Tag Archives: Public Education

Logical Gal and Equivocal Terms

11 Apr

Equivocal Earl


I have difficulty in spotting equivocal terms in certain contexts!  I doubt if I’m the only one who struggles this way.  Sure, it’s pretty obvious when someone is using the term ‘pitcher’.  The two completely different concepts referred to by that term are a container for liquids and a ball thrower.

Yesterday, I couldn’t even pinpoint the different concepts when the radio show host identified the word ‘public’ as the word being used equivocally.

Public funds for public education!

…was the talking point of an anti-choice politician.  I could only see it once  my mentor parsed out that the 1st sense of the word public meant money from everyone and the 2nd sense of public was ‘government-sponsored schools’.

The drawing below is a good example of these equivocal terms in use!

Public education for an educated public

This rhetorically-effective slogan reminds me of another employed by those biased against the supernatural:

Extraordinary claims require extraordinary explanations!


Question: Can you explain the different concepts used in this example of the ‘ole switcheroo’ fallacy  of equivocation?

Logical Gal and Bulverism, aka Genetic Fallacy

18 Oct

Welcome to another Fallacy Friday!

Have you ever heard of Ezekiel Bulver?  He’s an imaginary 5-year old, immortalized by CS Lewis in brief hypothetical transformative moment of this young man’s life.

” ….. Ezekiel Bulver, whose destiny was determined at the age of five when he heard his mother say to his father – who had been maintaining that two sides of a triangle were together greater than the third – “Oh, you say that because you are a man.”At that moment,” E. Bulver assures us, “there flashed across my opening mind the great truth that refutation is no necessary part of argument. Assume your opponent is wrong, and then explain his error, and the world will be at your feet.” (essay read to the Socratic Club at Oxford in 1941)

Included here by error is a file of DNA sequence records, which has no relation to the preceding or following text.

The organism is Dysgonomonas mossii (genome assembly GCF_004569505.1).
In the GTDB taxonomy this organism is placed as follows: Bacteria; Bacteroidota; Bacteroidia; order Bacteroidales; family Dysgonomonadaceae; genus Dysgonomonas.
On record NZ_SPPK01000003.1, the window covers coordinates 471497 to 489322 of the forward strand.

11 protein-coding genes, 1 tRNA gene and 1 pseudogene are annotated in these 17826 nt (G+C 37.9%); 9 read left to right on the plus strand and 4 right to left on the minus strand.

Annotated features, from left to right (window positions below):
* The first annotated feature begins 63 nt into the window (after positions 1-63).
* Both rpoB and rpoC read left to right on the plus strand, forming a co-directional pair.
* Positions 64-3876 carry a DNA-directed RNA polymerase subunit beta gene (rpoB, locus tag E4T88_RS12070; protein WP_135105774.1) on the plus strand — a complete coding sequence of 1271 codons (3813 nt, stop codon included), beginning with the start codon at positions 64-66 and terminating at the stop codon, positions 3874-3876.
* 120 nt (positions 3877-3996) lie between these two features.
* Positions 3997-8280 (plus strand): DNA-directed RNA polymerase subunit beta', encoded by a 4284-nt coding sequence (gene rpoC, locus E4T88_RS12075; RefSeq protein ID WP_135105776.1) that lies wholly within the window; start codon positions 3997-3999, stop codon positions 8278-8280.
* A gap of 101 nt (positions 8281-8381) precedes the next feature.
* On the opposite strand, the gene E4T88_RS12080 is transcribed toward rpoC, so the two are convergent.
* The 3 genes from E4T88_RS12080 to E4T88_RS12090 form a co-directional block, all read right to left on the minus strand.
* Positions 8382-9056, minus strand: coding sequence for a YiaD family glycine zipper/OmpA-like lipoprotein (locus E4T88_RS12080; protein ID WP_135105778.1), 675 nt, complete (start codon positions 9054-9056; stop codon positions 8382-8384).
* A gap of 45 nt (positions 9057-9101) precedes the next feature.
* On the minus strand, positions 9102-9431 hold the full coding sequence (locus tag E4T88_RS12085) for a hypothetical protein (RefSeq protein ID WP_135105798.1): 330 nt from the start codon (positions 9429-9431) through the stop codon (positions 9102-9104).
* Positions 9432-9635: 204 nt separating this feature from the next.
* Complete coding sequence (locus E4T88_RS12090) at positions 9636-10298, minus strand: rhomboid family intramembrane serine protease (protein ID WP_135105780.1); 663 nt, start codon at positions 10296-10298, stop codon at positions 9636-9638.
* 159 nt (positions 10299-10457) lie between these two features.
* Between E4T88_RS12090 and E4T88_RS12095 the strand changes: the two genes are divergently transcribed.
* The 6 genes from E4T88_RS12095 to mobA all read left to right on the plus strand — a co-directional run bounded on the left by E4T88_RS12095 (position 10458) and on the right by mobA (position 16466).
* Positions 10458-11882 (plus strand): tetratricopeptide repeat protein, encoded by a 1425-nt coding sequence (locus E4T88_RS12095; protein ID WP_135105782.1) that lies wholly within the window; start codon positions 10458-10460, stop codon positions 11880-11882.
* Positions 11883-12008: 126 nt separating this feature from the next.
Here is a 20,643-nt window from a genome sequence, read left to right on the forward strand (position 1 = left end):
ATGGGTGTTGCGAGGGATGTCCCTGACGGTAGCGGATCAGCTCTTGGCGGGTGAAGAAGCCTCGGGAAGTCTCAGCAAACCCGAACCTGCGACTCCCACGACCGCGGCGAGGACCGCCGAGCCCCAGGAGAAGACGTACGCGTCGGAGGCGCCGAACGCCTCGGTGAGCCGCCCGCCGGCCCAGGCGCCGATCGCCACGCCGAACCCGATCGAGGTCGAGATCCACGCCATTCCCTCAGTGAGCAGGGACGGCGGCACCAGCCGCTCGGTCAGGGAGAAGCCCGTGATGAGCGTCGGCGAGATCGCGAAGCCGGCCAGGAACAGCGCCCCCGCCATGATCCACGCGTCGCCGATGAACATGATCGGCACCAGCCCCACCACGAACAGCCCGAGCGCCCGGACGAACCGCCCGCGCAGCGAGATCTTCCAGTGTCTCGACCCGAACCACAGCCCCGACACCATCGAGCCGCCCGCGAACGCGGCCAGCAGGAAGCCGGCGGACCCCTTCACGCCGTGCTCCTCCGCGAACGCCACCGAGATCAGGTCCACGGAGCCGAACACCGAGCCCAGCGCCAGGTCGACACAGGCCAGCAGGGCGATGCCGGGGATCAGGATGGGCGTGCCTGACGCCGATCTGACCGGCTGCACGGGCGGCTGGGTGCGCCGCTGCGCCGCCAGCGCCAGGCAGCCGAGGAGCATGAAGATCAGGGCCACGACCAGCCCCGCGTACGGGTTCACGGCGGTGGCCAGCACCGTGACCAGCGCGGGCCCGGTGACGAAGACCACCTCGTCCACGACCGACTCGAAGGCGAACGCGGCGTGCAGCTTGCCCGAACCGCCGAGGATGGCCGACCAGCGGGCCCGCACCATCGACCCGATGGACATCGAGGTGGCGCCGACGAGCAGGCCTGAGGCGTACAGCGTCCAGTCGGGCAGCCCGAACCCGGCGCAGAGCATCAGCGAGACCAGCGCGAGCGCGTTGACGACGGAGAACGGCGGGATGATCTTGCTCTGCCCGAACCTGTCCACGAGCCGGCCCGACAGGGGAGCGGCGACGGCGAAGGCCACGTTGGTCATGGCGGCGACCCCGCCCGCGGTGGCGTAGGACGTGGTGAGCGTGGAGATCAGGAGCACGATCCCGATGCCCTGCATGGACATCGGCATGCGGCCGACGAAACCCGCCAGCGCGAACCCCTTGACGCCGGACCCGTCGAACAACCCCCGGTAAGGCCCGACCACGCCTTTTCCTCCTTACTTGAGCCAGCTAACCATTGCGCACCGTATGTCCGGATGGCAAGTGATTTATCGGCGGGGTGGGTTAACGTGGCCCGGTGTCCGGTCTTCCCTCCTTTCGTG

What CS Lewis describes in story form is none other than the Genetic Fallacy.  Remember that fallacies are often used IN PLACE OF reason, either to make a case OR to attack an opponent’s claim.

This kind of low blow attempts to discredit the speaker by talking about his or her origins.

To wit:

  • What do you expect from someone over 40?
  • You’re only saying that because you’re a conservative!
  • Of course they would argue that way, look at what they have to gain!

Do you see how these retorts are likely to distract the recipient from the merits of the argument in question?   Tactical parries of this sort often lead someone on a fruitless bunny trail away from the meat of the discussion itself.

So, how can we respond?

Calmly acknowledge the partial truth in what your opponent says and then redirect BACK to the claim and the reasons:

  • I may be over 40, but what about my claim that ‘holding on to a car for more than 3 years makes more sense, financially’ ?
  • Yes, I am a conservative; nonetheless, I still maintain that working a job is better in the long run than accepting a government handout.
  • Just because public school teachers want to keep their jobs and thereby have a vested interest in lobbying, what does that have to do with the merits of their argument?

What interesting examples of ‘Bulverism’ have you encountered?